Do you ever wonder how many cotton plants need to be harvested in order to make a single shirt? Or how much cotton that would amount to if all the strands were laid end to end? Here a couple of answers that might surprise you.
Peanut butter: peanuts, salt and maybe a pinch of sugar? But how many peanuts? In a regular 500g jar there are probably 720, all ground up and tasting delicious. And to make 1 kg of regular butter, the dairy kind, it takes about 21 litres of milk!
And if you don’t want to be reminded that your stomach is growling but there’s still half an hour until lunch did you know that it takes at least 2.5 gallons of oil to make a car tyre?
How about cotton?
Cotton grows in bolls, which is a protective case for the seeds of the plant. When cotton bolls are harvested they are first husked (removal of the fibres from the seed) and then carded and combed. After all the impurities are removed the residual fibres – which are typically around 2-3cm in length – are spun into yarn or thread. One cotton boll typicaly yields 4,000 fibres after combing, but because each fibre is only 10-20 micrometers in width (that’s 0.01-0.02mm) you need a lot of cotton to make anything!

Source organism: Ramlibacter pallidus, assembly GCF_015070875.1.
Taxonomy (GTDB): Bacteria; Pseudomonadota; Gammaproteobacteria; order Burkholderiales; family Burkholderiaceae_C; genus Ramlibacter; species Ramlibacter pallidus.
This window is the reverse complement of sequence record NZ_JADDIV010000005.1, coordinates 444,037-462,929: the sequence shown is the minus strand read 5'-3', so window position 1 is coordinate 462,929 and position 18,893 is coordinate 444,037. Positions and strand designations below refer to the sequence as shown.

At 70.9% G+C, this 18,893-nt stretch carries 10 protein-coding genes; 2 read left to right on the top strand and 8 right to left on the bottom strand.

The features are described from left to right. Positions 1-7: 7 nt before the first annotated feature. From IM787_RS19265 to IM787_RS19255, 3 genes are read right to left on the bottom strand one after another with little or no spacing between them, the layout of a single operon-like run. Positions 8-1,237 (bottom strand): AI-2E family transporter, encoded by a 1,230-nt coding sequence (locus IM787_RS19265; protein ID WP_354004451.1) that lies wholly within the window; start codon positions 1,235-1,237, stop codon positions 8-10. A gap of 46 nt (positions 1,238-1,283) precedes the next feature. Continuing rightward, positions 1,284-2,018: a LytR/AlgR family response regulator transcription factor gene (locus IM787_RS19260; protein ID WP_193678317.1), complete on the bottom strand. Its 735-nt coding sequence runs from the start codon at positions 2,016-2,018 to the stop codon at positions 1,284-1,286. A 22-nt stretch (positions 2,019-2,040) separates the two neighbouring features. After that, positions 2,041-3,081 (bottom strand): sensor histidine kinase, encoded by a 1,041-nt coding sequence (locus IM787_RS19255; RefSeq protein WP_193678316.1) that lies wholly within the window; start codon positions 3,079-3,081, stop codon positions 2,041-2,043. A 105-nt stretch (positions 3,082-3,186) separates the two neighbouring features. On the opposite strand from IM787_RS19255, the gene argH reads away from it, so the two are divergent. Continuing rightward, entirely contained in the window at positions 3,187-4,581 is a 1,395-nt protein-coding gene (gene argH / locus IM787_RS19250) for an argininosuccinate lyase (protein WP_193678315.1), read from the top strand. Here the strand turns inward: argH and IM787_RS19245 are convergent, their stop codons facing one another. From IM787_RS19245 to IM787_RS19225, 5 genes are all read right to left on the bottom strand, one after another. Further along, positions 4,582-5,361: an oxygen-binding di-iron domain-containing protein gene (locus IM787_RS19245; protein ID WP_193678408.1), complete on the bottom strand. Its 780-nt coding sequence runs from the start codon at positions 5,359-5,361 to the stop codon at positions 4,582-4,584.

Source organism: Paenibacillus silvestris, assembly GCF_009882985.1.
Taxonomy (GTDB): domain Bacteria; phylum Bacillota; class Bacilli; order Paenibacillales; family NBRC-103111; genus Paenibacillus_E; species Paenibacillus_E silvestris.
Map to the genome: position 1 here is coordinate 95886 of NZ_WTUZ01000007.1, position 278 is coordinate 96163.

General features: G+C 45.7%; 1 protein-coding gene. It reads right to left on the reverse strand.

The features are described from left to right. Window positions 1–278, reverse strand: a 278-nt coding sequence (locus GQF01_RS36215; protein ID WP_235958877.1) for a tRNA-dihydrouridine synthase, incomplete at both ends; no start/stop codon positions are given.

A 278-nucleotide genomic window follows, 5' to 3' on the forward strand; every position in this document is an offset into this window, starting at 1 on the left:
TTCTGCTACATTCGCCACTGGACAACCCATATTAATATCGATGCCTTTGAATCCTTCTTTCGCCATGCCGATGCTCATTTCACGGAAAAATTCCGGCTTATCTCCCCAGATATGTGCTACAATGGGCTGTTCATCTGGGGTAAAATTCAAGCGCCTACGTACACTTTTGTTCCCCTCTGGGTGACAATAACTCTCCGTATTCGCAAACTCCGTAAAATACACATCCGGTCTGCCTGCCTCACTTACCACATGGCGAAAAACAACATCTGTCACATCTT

It takes 2,700 litres of water and 225g of cotton to make a t-shirt.
Makes you think.